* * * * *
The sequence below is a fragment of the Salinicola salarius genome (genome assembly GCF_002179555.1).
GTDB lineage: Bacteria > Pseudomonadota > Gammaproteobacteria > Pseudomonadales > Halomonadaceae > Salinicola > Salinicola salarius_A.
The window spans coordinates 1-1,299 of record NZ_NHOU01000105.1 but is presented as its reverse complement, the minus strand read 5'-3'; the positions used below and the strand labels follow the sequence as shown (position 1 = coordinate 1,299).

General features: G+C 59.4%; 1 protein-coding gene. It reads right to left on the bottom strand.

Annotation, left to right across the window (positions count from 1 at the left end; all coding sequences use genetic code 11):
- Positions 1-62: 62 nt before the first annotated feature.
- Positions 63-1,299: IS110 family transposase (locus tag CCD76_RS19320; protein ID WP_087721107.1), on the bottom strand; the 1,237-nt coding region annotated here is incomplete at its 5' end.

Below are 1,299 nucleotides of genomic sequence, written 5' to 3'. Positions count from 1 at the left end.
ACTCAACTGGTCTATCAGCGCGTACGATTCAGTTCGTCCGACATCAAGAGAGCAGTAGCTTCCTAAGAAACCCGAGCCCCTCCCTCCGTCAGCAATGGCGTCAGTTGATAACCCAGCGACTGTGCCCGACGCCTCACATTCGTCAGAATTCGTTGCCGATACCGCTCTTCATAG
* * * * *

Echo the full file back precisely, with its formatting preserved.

The sequence below is a fragment of the Salinicola salarius genome (genome assembly GCF_002179555.1).
GTDB lineage: Bacteria > Pseudomonadota > Gammaproteobacteria > Pseudomonadales > Halomonadaceae > Salinicola > Salinicola salarius_A.
The window spans coordinates 1-1,299 of record NZ_NHOU01000105.1 but is presented as its reverse complement, the minus strand read 5'-3'; the positions used below and the strand labels follow the sequence as shown (position 1 = coordinate 1,299).

General features: G+C 59.4%; 1 protein-coding gene. It reads right to left on the bottom strand.

Annotation, left to right across the window (positions count from 1 at the left end; all coding sequences use genetic code 11):
- Positions 1-62: 62 nt before the first annotated feature.
- Positions 63-1,299: IS110 family transposase (locus tag CCD76_RS19320; protein ID WP_087721107.1), on the bottom strand; the 1,237-nt coding region annotated here is incomplete at its 5' end.

Below are 1,299 nucleotides of genomic sequence, written 5' to 3'. Positions count from 1 at the left end.
ACTCAACTGGTCTATCAGCGCGTACGATTCAGTTCGTCCGACATCAAGAGAGCAGTAGCTTCCTAAGAAACCCGAGCCCCTCCCTCCGTCAGCAATGGCGTCAGTTGATAACCCAGCGACTGTGCCCGACGCCTCACATTCGTCAGAATTCGTTGCCGATACCGCTCTTCATAG